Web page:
I must be careful not to presume that every gardener is as carefree, and sometimes careless as I am when selecting and positioning plants. Not always, but often I plant first, think later. Of course, others are also guilty on occasion, I suppose, but this is of little comfort when one plant begins to overwhelm another. While plants are often placed inappropriately by those ignorant of a plant’s requirements, I reckon that enthusiastic, and in their zeal, knowledgeable gardeners also are likely to cram plants into what becomes too small a space.
To my thinking, there are far too many treasures that must be included in a garden, and though this garden is relatively large (an acre and a quarter), there is a time after three decades when space runs short. My wife suggests making a deal with the neighbor to move onto his lot, but I’m certain I can shoehorn a bit more planting into the few small remaining spaces. Probably, not all will be ideally suited to the area or conditions, but sacrifices must be made and those concerns will be addressed some time in the future.
While I accept the largest part of the blame, on occasion I’m able to plead innocence for plants that grow too large. I’ve been mislead, and immediately I point out the error of references stating the mature size of paperbush (Edgeworthia chrysantha) as anywhere from four to six feet tall and wide. I insist that I allocated adequate space when several were planted years ago (since no one will ever know), but one has grown to at least fifteen feet wide, another twenty, and this is after both were pruned severely following freeze damage at six degrees below zero (Fahrenheit) several years ago.
I’ve planted two others in shadier spots, and both are growing with similar vigor. Soon, one will obstruct a path, so while I’ve been led astray by references, I’m also a slow learner. Fortunately, paperbushes are easy to prune. Branches can be removed without disrupting the shrub’s mounding structure, and if any part needs to be chopped too much, it will quickly grow back. Several neighboring shrubs that filled voids while these were small have perished, or were moved, and I expect a yellow, threadleaf spirea (Spirea thunbergii ‘Ogon’) will be the next to go since it’s a bit too old to move successfully.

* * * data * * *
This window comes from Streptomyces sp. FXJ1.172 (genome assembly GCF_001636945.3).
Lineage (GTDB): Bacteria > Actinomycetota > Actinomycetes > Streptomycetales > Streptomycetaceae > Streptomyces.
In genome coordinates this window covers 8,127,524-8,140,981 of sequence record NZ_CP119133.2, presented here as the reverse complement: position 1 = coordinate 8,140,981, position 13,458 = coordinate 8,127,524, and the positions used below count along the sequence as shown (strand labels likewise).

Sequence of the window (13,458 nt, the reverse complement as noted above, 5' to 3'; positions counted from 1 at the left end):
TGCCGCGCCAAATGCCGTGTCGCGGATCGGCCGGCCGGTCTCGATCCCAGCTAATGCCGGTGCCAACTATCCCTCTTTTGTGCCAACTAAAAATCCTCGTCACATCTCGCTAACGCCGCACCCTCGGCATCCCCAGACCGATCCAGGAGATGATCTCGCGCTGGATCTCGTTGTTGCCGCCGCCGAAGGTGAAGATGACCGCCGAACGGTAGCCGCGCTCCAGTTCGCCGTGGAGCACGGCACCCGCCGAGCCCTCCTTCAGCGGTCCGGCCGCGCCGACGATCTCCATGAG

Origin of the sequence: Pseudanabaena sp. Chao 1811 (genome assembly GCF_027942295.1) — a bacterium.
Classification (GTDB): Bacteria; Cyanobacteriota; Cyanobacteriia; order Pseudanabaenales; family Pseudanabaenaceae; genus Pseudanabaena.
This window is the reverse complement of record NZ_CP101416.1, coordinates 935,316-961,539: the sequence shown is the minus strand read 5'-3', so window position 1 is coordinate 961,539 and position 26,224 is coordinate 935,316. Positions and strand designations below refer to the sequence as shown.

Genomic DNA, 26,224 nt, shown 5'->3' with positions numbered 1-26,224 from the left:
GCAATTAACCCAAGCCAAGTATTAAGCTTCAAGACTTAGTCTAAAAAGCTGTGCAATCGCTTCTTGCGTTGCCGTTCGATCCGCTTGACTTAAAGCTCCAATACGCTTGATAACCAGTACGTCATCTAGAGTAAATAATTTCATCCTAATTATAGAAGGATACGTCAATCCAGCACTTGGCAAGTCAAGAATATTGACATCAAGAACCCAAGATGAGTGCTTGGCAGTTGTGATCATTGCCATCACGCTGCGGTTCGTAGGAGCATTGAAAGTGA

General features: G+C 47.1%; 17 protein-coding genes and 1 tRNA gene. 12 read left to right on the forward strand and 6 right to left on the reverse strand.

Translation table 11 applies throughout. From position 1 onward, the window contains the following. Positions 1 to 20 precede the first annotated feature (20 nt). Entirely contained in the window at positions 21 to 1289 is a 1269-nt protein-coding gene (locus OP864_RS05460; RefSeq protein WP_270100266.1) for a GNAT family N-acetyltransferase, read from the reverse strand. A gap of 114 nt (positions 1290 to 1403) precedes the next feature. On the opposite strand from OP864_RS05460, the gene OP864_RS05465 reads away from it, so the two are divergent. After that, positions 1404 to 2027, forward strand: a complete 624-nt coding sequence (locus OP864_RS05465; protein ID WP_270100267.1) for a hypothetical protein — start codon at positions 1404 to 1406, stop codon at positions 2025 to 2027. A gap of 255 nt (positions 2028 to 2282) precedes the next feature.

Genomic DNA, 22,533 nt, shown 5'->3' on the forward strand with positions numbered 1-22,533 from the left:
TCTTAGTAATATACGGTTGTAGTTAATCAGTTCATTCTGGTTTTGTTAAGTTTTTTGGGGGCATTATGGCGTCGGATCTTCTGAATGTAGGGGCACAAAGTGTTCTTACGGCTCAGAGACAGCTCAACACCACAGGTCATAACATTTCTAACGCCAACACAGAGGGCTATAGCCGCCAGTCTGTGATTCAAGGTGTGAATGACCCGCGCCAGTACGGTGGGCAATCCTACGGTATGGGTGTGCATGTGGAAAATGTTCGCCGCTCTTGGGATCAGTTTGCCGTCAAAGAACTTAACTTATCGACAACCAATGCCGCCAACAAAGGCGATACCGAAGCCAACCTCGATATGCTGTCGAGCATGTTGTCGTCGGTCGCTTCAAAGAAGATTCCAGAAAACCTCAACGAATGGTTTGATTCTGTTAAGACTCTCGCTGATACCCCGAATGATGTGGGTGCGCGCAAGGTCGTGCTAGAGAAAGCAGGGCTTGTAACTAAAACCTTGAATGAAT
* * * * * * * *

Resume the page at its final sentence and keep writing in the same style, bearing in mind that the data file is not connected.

Why does a shrub grow far beyond expectations? Certainly, the expectations were incorrect, and why references give this incorrect information, I can’t answer. But also, I often find one plant or another flourishes in one spot, while only surviving with moderate growth in another. In the case of the paperbushes, they are exuberant growers every year, but in the very damp period from spring through late summer all have grown with unusual vigor. The one that is fifteen feet across has spread into an edge of the lower garden that has remained saturated for months, and off and on wilting and yellowing leaves showed its displeasure. For a short while, I was concerned for its health, but then the wilt would perk back up, the few yellow leaves would drop, and everything would be back to normal.
Now, this paperbush and others are loaded with flower buds that will bloom in February and March as long as winter temperatures don’t drop too long or much below zero. If any must be chopped back (and they do), this will be done in early spring after flowering.
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As an arborist, I occasionally encounter Italian stone pines that used to be those little decorated and potted Christmas trees, and were then planted out in the garden, almost always too close to the foundation.
References stated that Taxus baccata ‘Dovastoniana Aurea Pendula’ would grow to 6 feet in 10 years. I supposed this would be interesting planted just off the rear corner of the house. Unfortunately, it has grown into a 20+ foot creature with pendulous branches that my wife brings up constantly to point out the error of my ways. Also, it’s become too shaded, so branch tips are barely yellow. I am very good at blaming others.
That is more of a realistic mistake though. I would do the same, . . . . and have done so even when I should know better. I pulled up a tiny seedling of a bluegum from a landscape, and felt sorry for it. I canned it, and it grew, so got canned in a #5, and it grew, so . . . you can imagine what happened. It now gets pollarded to provide aromatic juvenile foliage. I can not bare to kill it.